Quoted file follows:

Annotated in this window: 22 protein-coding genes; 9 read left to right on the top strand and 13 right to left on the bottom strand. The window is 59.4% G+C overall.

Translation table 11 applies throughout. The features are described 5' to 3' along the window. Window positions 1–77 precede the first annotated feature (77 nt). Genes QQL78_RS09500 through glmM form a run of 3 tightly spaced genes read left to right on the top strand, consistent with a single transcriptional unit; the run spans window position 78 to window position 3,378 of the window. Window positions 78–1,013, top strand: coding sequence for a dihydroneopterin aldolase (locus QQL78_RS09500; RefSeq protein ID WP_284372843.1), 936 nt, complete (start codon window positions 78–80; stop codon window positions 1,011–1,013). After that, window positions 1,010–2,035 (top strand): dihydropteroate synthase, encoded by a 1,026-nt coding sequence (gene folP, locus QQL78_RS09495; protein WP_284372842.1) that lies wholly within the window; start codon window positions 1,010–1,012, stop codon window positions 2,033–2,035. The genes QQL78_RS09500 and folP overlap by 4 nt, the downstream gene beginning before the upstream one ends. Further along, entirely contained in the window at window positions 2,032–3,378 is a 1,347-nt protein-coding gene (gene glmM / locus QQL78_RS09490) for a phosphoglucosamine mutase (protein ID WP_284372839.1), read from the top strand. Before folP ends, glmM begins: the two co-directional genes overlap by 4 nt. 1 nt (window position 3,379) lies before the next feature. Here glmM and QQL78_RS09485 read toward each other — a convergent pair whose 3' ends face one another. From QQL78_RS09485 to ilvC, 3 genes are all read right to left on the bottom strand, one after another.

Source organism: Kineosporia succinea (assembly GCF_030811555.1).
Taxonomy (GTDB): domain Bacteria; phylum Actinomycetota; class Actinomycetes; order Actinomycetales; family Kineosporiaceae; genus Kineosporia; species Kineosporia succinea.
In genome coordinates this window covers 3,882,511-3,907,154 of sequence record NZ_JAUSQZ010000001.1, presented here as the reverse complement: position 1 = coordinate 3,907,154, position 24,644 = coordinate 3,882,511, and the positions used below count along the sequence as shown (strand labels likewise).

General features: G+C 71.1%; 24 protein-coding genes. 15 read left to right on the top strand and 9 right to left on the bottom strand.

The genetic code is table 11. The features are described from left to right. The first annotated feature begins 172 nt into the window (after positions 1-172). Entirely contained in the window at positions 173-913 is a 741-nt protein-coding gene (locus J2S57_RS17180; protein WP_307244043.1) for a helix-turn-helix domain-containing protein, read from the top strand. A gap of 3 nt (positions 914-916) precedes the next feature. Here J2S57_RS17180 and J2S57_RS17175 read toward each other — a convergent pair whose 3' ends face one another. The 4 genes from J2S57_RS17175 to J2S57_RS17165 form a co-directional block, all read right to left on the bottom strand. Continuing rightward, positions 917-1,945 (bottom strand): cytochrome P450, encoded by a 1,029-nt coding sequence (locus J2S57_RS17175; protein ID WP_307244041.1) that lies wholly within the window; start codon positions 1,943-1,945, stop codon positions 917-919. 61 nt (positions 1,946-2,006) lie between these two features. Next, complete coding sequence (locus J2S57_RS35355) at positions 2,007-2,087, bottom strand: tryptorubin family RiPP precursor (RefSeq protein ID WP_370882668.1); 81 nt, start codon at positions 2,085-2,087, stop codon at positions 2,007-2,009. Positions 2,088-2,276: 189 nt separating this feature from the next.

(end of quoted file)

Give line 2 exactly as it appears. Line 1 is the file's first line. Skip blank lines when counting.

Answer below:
Translation table 11 applies throughout. The features are described 5' to 3' along the window. Window positions 1–77 precede the first annotated feature (77 nt). Genes QQL78_RS09500 through glmM form a run of 3 tightly spaced genes read left to right on the top strand, consistent with a single transcriptional unit; the run spans window position 78 to window position 3,378 of the window. Window positions 78–1,013, top strand: coding sequence for a dihydroneopterin aldolase (locus QQL78_RS09500; RefSeq protein ID WP_284372843.1), 936 nt, complete (start codon window positions 78–80; stop codon window positions 1,011–1,013). After that, window positions 1,010–2,035 (top strand): dihydropteroate synthase, encoded by a 1,026-nt coding sequence (gene folP, locus QQL78_RS09495; protein WP_284372842.1) that lies wholly within the window; start codon window positions 1,010–1,012, stop codon window positions 2,033–2,035. The genes QQL78_RS09500 and folP overlap by 4 nt, the downstream gene beginning before the upstream one ends. Further along, entirely contained in the window at window positions 2,032–3,378 is a 1,347-nt protein-coding gene (gene glmM / locus QQL78_RS09490) for a phosphoglucosamine mutase (protein ID WP_284372839.1), read from the top strand. Before folP ends, glmM begins: the two co-directional genes overlap by 4 nt. 1 nt (window position 3,379) lies before the next feature. Here glmM and QQL78_RS09485 read toward each other — a convergent pair whose 3' ends face one another. From QQL78_RS09485 to ilvC, 3 genes are all read right to left on the bottom strand, one after another.